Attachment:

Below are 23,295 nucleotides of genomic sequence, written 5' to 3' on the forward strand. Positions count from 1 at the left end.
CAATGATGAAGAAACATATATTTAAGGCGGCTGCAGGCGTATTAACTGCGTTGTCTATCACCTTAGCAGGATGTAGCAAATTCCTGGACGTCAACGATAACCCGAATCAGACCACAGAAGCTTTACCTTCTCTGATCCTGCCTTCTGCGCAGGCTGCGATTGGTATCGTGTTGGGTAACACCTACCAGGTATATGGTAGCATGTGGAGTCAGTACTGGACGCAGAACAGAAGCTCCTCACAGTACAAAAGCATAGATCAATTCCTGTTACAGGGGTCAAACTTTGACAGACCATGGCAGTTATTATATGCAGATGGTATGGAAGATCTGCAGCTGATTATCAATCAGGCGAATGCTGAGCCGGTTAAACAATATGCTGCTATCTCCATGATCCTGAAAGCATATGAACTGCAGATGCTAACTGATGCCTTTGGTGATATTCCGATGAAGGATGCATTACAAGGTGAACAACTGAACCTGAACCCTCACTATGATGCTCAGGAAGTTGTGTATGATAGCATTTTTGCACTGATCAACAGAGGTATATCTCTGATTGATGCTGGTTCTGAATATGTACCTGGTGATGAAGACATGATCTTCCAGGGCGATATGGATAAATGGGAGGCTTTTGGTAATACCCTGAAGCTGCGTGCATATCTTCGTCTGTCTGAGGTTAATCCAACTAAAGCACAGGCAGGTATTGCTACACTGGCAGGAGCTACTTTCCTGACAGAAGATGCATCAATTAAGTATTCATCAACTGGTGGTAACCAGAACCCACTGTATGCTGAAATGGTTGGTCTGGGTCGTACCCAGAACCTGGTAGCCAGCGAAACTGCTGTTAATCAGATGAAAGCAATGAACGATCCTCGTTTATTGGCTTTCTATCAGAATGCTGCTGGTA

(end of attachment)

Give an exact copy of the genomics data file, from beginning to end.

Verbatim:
Below are 23,295 nucleotides of genomic sequence, written 5' to 3' on the forward strand. Positions count from 1 at the left end.
CAATGATGAAGAAACATATATTTAAGGCGGCTGCAGGCGTATTAACTGCGTTGTCTATCACCTTAGCAGGATGTAGCAAATTCCTGGACGTCAACGATAACCCGAATCAGACCACAGAAGCTTTACCTTCTCTGATCCTGCCTTCTGCGCAGGCTGCGATTGGTATCGTGTTGGGTAACACCTACCAGGTATATGGTAGCATGTGGAGTCAGTACTGGACGCAGAACAGAAGCTCCTCACAGTACAAAAGCATAGATCAATTCCTGTTACAGGGGTCAAACTTTGACAGACCATGGCAGTTATTATATGCAGATGGTATGGAAGATCTGCAGCTGATTATCAATCAGGCGAATGCTGAGCCGGTTAAACAATATGCTGCTATCTCCATGATCCTGAAAGCATATGAACTGCAGATGCTAACTGATGCCTTTGGTGATATTCCGATGAAGGATGCATTACAAGGTGAACAACTGAACCTGAACCCTCACTATGATGCTCAGGAAGTTGTGTATGATAGCATTTTTGCACTGATCAACAGAGGTATATCTCTGATTGATGCTGGTTCTGAATATGTACCTGGTGATGAAGACATGATCTTCCAGGGCGATATGGATAAATGGGAGGCTTTTGGTAATACCCTGAAGCTGCGTGCATATCTTCGTCTGTCTGAGGTTAATCCAACTAAAGCACAGGCAGGTATTGCTACACTGGCAGGAGCTACTTTCCTGACAGAAGATGCATCAATTAAGTATTCATCAACTGGTGGTAACCAGAACCCACTGTATGCTGAAATGGTTGGTCTGGGTCGTACCCAGAACCTGGTAGCCAGCGAAACTGCTGTTAATCAGATGAAAGCAATGAACGATCCTCGTTTATTGGCTTTCTATCAGAATGCTGCTGGTA